Some Tory speechwriter apparently harbours a secret desire to become a standup comedian.
If Wednesday’s speech from the throne is any indication, he or she should grab a microphone and jump onstage immediately and make that dream come true.
The announcement of an “Open Government Initiative” might be the funniest thing Newfoundlanders (and Labradorians) have heard in years.
That slapping sound you hear is Rick Mercer, Mark Critch and Shaun Majumder bringing palms to foreheads and exclaiming, “Why didn’t I think of that?”
No wonder Newfoundlanders’ sense of humour is legendary — it applies even to governments that are being booed off the stage.
For anyone who missed the punch line of the Open Government Initiative, let’s recap: for 11 years, the PCs have run a government that is extremely secretive and couldn’t care less what you think about what it does.
Numerous polls and letters to the editor, however, have revealed to the PCs that their defeat in the next election is far more likely than is a request for an encore.
Too late, the Tories will try to change their ways. They now say they will henceforth be transparent and accountable. It is like closing the barn door after it has burned down.
Who’s on first?
Not wanting to be outdone by some anonymous speechwriter, Premier Tom Marshall came up with his own comedy routine, declaring in the House of Assembly that there will now be rigorous, independent oversight of Crown corporation Nalcor Energy and the Muskrat Falls hydroelectricity project.
The possibilities for barn door punch lines are almost infinite.
If a Newfoundlander (or Lab-radorian) who doesn’t have an excellent sense of humour could be found — maybe someone living in Fort McMurray or Burlington — he or she could drolly point out that the rigorous, independent oversight of the proposed project was supposed to have been carried out by the Public Utilities Board, but the provincial government kicked it off the stage before it even got close to the microphone.
The audience is still cracking up over that one.
Two Tories walk into a bar …
As of this writing — 10:41 a.m. on Thursday — neither Steve Kent nor Shawn Skinner has definitively stated that he is or isn’t running for the PC leadership. That will likely change by the time this column hits the streets and cyberspace.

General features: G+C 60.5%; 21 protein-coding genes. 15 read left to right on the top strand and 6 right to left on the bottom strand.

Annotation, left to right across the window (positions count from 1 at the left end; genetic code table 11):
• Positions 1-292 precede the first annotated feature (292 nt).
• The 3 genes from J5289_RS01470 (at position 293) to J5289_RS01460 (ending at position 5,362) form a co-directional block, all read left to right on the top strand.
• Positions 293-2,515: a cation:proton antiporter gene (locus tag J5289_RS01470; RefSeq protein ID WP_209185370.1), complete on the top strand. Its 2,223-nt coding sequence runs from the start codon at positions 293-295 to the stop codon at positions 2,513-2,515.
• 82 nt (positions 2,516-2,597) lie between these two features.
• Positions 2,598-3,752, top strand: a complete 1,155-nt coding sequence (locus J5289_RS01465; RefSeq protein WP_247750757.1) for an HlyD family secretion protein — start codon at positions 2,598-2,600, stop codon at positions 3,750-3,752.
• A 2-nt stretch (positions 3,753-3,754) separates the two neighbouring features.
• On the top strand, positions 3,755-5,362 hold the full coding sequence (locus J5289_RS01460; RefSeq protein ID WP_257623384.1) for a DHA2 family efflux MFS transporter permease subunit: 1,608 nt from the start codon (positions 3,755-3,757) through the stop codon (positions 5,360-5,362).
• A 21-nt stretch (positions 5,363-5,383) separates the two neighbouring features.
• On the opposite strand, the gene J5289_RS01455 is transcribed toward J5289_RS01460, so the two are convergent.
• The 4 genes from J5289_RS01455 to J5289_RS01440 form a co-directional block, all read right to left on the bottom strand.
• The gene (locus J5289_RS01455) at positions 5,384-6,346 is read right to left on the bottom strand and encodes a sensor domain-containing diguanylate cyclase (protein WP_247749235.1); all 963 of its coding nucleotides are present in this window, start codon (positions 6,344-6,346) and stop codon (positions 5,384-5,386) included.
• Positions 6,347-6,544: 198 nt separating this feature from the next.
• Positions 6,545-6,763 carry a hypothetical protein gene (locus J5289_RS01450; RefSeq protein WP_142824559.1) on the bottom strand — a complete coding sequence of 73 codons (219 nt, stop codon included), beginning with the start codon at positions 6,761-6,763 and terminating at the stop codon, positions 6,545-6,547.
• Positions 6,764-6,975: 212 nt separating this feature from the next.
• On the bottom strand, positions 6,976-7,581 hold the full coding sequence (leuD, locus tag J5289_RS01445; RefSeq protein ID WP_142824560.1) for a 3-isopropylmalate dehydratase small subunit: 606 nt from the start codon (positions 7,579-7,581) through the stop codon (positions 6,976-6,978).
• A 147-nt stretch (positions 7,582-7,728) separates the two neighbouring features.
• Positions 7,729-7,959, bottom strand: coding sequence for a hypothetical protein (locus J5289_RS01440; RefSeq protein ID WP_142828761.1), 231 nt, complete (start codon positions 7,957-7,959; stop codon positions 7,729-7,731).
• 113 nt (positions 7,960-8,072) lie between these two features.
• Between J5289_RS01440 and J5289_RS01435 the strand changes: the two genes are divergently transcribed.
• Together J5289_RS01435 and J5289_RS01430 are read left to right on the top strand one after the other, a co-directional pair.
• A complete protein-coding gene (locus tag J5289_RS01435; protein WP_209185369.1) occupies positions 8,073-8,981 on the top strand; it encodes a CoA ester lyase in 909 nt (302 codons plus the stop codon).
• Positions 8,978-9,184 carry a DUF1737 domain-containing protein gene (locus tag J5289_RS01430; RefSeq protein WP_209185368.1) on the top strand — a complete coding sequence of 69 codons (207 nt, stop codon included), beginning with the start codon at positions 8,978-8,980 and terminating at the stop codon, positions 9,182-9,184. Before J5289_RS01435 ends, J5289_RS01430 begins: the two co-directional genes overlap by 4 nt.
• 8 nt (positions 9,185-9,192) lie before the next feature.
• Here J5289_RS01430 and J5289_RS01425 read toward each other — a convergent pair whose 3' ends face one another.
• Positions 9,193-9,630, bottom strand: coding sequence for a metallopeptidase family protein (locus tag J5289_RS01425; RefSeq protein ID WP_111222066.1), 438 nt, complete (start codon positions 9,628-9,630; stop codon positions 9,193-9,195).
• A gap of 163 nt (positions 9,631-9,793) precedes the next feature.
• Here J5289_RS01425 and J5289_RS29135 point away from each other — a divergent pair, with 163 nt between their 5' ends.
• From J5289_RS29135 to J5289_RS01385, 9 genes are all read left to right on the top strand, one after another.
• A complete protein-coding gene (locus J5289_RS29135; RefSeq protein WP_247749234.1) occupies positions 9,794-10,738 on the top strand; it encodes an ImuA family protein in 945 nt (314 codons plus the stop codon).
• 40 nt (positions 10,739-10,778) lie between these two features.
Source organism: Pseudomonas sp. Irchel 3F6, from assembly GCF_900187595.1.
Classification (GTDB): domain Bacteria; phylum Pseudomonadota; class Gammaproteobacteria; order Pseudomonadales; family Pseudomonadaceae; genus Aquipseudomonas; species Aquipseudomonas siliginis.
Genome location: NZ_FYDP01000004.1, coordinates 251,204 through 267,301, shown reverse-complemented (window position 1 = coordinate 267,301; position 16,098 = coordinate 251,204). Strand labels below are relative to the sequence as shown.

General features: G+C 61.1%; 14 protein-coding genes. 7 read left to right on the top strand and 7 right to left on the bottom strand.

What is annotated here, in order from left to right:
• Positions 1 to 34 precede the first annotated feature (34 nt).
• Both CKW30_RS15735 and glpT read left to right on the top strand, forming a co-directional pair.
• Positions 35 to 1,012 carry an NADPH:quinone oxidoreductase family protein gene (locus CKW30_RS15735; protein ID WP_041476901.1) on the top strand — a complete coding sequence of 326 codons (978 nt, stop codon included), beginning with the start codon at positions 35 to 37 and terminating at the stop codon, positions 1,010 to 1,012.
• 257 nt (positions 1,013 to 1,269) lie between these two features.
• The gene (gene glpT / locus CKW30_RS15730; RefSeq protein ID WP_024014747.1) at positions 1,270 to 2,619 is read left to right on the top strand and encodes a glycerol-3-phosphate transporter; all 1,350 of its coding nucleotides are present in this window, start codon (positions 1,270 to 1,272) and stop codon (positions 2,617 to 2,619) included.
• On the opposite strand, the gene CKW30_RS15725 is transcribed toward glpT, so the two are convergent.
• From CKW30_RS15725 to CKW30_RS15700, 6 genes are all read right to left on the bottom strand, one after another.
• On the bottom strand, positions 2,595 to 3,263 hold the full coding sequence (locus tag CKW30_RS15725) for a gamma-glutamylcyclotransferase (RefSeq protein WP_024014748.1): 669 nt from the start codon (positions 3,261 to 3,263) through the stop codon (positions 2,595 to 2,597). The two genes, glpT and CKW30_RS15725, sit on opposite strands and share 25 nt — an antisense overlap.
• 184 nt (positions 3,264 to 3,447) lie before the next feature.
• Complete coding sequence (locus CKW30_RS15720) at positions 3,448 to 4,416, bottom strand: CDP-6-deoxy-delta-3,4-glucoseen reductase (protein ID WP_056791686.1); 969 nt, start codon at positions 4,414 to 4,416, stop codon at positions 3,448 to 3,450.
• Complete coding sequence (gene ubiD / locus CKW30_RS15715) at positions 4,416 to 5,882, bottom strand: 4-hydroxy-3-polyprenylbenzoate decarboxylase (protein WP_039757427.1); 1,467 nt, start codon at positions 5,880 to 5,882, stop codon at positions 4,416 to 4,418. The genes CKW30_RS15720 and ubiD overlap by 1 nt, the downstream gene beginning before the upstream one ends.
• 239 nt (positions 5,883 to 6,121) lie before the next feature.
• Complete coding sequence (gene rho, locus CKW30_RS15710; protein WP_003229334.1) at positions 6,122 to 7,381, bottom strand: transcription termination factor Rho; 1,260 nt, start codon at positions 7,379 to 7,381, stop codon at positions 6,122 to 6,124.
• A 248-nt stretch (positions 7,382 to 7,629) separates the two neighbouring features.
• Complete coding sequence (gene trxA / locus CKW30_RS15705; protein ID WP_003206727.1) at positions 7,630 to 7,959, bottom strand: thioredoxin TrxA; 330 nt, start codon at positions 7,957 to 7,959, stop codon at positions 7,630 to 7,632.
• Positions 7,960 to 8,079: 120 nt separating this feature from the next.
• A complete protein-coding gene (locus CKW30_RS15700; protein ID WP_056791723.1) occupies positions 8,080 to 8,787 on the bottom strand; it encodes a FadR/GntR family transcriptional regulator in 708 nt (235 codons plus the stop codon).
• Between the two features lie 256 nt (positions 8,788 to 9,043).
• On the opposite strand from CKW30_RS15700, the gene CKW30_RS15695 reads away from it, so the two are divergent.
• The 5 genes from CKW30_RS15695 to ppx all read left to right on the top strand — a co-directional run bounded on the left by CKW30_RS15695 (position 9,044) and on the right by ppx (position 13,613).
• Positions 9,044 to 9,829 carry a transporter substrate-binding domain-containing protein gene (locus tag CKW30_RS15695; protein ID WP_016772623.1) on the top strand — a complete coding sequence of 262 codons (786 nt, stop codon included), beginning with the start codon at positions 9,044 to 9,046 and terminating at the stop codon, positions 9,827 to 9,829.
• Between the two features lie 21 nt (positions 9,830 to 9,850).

Tuesday’s Telegram contained the headline, “Skinner, Kent preparing PC leadership nomination forms.”
The twosome told The Telegram Monday they were getting ready to run, but hadn’t yet decided whether they would run.
It was yet more comedy from the Tories.
Let’s see if we’re getting their shtick: the deadline to declare your candidacy is a mere four days away and you’re putting together the required nomination documents … but you haven’t decided whether you will run.
What a couple of characters. You’ve got them rolling in the aisles, b’ys.
It is this kind of coy and conniving behaviour that has unendeared the Tories to the voters.
The public needs politicians who will step up to the mike and be forthright and straightforward, rather than perform a song and dance. This is standup, after all, not a variety show.
The Tories are testing our collective sense of humour.
It is tempting to laugh at them, but their arrogance, stubbornness and bumbling incompetence has cost us money (see: Grand Falls paper mill expropriation) and will cost us a lot more soon enough
(see: your monthly power bill after Muskrat Falls).
This is serious, troubling stuff.
But to the anonymous speechwriter who came up with the phrase Open Government Initiative, thank you so much for the brief respite. That was a howler.
Brian Jones is a desk editor at The Telegram. He can be reached by email at email@example.com.